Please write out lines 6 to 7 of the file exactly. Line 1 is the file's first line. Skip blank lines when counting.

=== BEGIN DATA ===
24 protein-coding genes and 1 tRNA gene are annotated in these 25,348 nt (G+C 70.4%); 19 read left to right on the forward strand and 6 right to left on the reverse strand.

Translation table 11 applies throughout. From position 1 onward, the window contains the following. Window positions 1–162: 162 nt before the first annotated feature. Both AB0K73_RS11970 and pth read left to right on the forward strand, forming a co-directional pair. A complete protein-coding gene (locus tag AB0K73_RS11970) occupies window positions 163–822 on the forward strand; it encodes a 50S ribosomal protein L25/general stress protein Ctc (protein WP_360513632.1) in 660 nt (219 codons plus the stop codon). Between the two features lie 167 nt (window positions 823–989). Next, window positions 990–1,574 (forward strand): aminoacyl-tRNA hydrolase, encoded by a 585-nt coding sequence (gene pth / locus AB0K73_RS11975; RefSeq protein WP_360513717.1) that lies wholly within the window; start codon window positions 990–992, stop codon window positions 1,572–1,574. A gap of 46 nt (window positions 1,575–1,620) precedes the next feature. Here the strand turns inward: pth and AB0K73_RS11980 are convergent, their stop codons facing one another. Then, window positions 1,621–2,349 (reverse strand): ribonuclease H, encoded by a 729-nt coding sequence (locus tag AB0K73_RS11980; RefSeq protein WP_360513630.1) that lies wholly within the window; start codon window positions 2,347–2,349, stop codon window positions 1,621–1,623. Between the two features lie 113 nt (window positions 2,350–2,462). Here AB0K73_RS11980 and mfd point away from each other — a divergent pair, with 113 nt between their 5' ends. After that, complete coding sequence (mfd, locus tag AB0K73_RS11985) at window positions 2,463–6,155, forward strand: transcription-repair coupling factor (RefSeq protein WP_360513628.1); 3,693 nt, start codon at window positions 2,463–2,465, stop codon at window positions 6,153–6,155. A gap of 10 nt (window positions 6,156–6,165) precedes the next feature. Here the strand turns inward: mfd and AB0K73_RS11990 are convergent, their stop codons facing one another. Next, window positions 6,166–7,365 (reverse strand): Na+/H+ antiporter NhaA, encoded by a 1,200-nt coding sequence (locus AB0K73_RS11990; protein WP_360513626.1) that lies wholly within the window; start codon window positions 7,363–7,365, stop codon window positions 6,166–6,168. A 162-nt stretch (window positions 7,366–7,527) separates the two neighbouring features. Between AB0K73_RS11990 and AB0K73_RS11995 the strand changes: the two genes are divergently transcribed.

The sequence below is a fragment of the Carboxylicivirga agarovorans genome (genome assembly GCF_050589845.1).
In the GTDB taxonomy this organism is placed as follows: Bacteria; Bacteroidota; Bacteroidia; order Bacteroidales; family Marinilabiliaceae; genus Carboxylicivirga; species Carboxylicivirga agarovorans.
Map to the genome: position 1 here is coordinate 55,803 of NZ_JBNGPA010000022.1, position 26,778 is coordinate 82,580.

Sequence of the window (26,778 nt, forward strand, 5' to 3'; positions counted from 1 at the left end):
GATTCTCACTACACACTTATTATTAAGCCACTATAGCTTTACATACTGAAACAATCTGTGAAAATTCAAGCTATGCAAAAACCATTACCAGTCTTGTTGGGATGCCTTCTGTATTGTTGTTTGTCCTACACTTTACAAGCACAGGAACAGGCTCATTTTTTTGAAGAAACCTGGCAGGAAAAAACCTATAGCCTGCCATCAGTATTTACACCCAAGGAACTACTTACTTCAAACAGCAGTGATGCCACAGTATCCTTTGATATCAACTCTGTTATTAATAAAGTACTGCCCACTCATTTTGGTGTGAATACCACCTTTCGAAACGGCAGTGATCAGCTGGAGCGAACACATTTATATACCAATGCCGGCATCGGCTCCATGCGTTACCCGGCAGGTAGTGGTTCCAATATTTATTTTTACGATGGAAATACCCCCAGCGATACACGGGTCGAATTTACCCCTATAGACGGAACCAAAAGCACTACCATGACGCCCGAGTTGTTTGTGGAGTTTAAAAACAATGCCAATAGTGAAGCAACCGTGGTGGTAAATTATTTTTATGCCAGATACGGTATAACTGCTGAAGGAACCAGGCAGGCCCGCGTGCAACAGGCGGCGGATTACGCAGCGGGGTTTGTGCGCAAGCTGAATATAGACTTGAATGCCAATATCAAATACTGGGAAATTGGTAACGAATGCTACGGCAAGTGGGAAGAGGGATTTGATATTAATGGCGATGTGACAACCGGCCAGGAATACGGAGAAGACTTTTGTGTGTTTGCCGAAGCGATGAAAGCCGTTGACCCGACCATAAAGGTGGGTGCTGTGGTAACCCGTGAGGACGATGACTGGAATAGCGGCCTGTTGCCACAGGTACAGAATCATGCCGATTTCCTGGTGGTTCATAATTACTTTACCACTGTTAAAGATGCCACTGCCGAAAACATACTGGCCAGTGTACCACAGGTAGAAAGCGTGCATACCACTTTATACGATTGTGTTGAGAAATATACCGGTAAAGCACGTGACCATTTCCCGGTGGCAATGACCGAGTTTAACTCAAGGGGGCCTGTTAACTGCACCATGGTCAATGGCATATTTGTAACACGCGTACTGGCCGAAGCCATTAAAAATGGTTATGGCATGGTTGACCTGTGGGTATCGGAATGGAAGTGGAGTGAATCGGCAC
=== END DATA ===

Sequence of the window (26,778 nt, forward strand, 5' to 3'; positions counted from 1 at the left end):
GATTCTCACTACACACTTATTATTAAGCCACTATAGCTTTACATACTGAAACAATCTGTGAAAATTCAAGCTATGCAAAAACCATTACCAGTCTTGTTGGGATGCCTTCTGTATTGTTGTTTGTCCTACACTTTACAAGCACAGGAACAGGCTCATTTTTTTGAAGAAACCTGGCAGGAAAAAACCTATAGCCTGCCATCAGTATTTACACCCAAGGAACTACTTACTTCAAACAGCAGTGATGCCACAGTATCCTTTGATATCAACTCTGTTATTAATAAAGTACTGCCCACTCATTTTGGTGTGAATACCACCTTTCGAAACGGCAGTGATCAGCTGGAGCGAACACATTTATATACCAATGCCGGCATCGGCTCCATGCGTTACCCGGCAGGTAGTGGTTCCAATATTTATTTTTACGATGGAAATACCCCCAGCGATACACGGGTCGAATTTACCCCTATAGACGGAACCAAAAGCACTACCATGACGCCCGAGTTGTTTGTGGAGTTTAAAAACAATGCCAATAGTGAAGCAACCGTGGTGGTAAATTATTTTTATGCCAGATACGGTATAACTGCTGAAGGAACCAGGCAGGCCCGCGTGCAACAGGCGGCGGATTACGCAGCGGGGTTTGTGCGCAAGCTGAATATAGACTTGAATGCCAATATCAAATACTGGGAAATTGGTAACGAATGCTACGGCAAGTGGGAAGAGGGATTTGATATTAATGGCGATGTGACAACCGGCCAGGAATACGGAGAAGACTTTTGTGTGTTTGCCGAAGCGATGAAAGCCGTTGACCCGACCATAAAGGTGGGTGCTGTGGTAACCCGTGAGGACGATGACTGGAATAGCGGCCTGTTGCCACAGGTACAGAATCATGCCGATTTCCTGGTGGTTCATAATTACTTTACCACTGTTAAAGATGCCACTGCCGAAAACATACTGGCCAGTGTACCACAGGTAGAAAGCGTGCATACCACTTTATACGATTGTGTTGAGAAATATACCGGTAAAGCACGTGACCATTTCCCGGTGGCAATGACCGAGTTTAACTCAAGGGGGCCTGTTAACTGCACCATGGTCAATGGCATATTTGTAACACGCGTACTGGCCGAAGCCATTAAAAATGGTTATGGCATGGTTGACCTGTGGGTATCGGAATGGAAGTGGAGTGAATCGGCAC